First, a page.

Digesting the New 52: Introduction

29 09 2011

September is the month that fans of DC Comics have been anxiously anticipating, or in some cases dreading, since the publisher announced that the DC Universe would be relaunching. Every title would start with a new #1 issue, including books like Action Comics that had been running since the 1930s. Continuity would be reset and streamlined, with major changes in store for many characters.  Costumes would be changed and updated, and some characters would be completely different.

Comics fans are a cynical lot.  They don’t care for change, and take great pride in the amount of time, money, and emotional investment they’ve put into keeping up with decades of stories.  That said, the comic book fanbase has continued to shrink, even as movies and television have given superheroes a higher profile than possibly any other time in history.  The goals of the DC reboot were to make the stories more accessible, to modernize the looks and concepts of the characters, and to create a “jumping on” point for new readers.

As a comics fan, I sympathize with the resistance to change.  But as a teacher and a parent, I want to see kids reading comics, and that’s not happening these days.  The average age of the comic book reader keeps climbing higher, and today’s kid just isn’t interested in researching fifty years worth of continuity to understand what’s going on in a 20-page comic.  I can gladly accept some streamlining if it helps to make some new fans under the age of 30.

Despite my conservative preordering, I ended up giving about half of the new titles a try.   Some were good, some were bad, some were outstanding, and some were downright awful.  But for my purposes, I decided to look at the relaunch and assess two main components.  First, was the reboot even necessary for the story to succeed; and secondly, is the title accessible to new readers.

As for the first part, I found that well over half of the first issues I read could’ve taken place in the old DCU without any major changes to the story.  The Batman, Green Lantern, and Legion of Super-Heroes books seemed to pick up right where they left off.  Animal Man, Swamp Thing, Aquaman, Static Shock, and a few others seemed like typical first issues, establishing a new status quo for the title character and making some minor continuity tweaks, but otherwise didn’t involve anything that required a universal reboot.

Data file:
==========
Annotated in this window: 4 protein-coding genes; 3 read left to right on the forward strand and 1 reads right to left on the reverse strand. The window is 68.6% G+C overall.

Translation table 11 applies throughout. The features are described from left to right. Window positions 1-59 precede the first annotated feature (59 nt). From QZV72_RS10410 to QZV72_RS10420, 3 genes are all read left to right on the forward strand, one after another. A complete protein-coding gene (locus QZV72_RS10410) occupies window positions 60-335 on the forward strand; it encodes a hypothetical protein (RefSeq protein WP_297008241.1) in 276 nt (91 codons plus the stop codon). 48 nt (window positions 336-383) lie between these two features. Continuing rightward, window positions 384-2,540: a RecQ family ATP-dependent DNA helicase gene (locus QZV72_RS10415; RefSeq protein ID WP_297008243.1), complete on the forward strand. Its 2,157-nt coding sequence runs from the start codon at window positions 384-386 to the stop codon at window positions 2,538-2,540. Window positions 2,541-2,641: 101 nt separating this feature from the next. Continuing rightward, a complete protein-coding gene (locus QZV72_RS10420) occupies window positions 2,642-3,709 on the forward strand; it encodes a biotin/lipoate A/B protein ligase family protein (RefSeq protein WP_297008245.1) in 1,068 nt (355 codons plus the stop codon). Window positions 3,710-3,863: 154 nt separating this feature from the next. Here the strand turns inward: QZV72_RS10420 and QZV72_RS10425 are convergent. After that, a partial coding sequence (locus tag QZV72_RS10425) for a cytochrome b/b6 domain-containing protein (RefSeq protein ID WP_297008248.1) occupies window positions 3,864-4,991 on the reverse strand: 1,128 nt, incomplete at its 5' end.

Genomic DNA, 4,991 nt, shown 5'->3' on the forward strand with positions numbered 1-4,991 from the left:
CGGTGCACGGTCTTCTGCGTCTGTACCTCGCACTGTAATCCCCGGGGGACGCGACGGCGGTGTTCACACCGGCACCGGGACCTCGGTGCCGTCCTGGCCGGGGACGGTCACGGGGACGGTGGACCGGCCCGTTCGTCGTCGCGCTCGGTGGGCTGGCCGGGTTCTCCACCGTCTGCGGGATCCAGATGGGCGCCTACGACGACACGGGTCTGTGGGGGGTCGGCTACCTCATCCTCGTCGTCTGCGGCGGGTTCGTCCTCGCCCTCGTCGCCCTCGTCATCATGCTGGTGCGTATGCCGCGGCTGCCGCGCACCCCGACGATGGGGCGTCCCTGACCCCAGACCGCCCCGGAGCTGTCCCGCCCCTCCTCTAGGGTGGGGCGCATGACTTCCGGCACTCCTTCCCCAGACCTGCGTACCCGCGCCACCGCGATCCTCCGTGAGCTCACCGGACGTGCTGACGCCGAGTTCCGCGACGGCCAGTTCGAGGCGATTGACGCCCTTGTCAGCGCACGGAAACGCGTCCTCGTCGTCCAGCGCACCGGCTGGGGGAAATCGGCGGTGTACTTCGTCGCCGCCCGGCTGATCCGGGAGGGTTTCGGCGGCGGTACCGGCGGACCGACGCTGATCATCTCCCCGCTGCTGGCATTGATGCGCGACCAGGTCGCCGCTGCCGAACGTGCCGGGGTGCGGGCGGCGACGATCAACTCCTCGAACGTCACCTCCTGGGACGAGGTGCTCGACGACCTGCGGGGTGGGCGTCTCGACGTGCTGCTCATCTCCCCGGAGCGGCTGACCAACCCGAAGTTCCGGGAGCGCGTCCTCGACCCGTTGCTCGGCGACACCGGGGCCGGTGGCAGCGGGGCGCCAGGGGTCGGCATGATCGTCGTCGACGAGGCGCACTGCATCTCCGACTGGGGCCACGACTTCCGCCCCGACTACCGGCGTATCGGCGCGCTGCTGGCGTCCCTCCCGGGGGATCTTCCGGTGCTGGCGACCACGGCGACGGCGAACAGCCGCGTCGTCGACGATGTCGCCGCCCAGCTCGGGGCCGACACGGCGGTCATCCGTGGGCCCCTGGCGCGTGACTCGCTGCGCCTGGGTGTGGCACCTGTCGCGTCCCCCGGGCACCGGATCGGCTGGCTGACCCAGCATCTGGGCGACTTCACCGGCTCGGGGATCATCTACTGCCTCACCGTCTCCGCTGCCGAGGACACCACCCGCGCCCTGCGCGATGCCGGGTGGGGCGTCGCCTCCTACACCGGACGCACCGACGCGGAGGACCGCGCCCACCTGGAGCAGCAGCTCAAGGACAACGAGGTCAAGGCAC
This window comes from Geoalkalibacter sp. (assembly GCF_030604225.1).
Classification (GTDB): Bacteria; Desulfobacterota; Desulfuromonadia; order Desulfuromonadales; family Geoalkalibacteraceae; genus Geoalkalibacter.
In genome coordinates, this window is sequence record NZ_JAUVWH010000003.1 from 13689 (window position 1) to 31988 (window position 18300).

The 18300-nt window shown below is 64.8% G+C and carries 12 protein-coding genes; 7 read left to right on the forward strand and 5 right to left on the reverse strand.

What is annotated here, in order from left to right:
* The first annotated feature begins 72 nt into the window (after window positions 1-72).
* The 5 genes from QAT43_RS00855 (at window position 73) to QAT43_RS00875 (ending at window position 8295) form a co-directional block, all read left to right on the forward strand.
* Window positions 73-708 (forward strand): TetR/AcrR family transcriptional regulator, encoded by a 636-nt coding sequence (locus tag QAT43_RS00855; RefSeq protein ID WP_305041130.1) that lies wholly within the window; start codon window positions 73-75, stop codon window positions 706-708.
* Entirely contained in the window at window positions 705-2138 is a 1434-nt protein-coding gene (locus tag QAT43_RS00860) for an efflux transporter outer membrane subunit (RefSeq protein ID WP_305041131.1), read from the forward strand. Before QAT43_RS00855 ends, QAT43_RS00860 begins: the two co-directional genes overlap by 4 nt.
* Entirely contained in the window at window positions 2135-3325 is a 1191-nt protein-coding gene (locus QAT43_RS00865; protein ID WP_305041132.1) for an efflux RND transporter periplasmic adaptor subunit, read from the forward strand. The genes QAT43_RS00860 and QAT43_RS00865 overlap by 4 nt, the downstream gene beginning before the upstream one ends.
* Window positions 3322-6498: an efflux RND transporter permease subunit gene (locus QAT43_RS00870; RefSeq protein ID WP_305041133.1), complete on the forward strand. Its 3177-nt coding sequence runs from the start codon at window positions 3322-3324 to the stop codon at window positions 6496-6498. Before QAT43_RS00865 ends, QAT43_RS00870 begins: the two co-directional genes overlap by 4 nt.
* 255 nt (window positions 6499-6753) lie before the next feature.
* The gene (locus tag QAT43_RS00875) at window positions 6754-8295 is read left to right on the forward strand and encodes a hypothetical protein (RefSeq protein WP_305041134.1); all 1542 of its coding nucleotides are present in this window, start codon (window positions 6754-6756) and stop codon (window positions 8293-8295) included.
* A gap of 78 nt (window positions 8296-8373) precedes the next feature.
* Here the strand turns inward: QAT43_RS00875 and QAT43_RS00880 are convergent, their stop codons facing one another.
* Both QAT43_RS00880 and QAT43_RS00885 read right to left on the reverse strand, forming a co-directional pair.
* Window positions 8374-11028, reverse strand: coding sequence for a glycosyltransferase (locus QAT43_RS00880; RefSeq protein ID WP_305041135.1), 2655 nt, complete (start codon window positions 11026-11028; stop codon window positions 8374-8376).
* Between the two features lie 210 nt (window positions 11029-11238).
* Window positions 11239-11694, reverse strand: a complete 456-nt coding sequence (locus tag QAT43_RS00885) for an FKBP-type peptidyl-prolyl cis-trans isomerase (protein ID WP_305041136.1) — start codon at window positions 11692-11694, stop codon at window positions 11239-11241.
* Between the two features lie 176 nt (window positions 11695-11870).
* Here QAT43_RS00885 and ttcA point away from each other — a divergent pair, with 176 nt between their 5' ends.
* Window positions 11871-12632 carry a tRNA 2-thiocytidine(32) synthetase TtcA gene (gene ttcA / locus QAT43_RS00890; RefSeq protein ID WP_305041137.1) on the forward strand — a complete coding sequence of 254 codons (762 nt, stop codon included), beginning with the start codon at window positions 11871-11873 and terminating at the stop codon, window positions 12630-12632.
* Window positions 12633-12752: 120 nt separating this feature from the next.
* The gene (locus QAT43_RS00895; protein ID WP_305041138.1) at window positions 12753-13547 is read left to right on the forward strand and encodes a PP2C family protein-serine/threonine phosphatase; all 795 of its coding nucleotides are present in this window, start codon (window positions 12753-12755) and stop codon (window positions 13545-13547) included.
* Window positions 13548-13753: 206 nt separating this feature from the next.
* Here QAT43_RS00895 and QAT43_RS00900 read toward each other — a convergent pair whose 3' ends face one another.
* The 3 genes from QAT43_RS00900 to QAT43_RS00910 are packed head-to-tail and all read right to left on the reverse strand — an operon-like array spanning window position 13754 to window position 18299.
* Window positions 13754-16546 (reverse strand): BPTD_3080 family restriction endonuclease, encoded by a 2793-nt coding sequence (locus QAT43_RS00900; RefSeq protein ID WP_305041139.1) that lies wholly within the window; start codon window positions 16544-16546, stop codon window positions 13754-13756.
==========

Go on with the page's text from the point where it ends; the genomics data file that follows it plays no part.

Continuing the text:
A few, like Blue Beetle and Mr. Terrific made some changes to character origins and status quo, but how deep the changes go is yet to be determined.  Same with Wonder Woman, which makes significant changes to portrayal of the Greek Pantheon, but otherwise hasn’t revealed how this affects Diana’s origin or place in the world.

Of the books I’ve read, he biggest, most sweeping changes involve the Superman “family” of titles.  This is significant, since Superman and his mythos are so intricately woven into the entire DC Universe.  While Clark and Lois no longer being married (and in fact have never even dated) is a major change, it doesn’t have much of a ripple effect outside of the Superman books.  But any change to Superman’s history may have repercussions on the Justice League, the Legion of Super-Heroes, and his relationships with all of the major DC heroes.  Meanwhile, Superboy and Supergirl are all-new takes on these characters, and starting over from scratch with them opens up a whole new can of worms.

As for the second part of my assessment, the accessibility of the titles to new readers, things are looking to be pretty hit-or-miss, with a lot depending on your definition of a “new reader.”  This is something I’ll be looking at closely as I review each of the new titles – or at least the ones I’ve read – in a series of upcoming columns.





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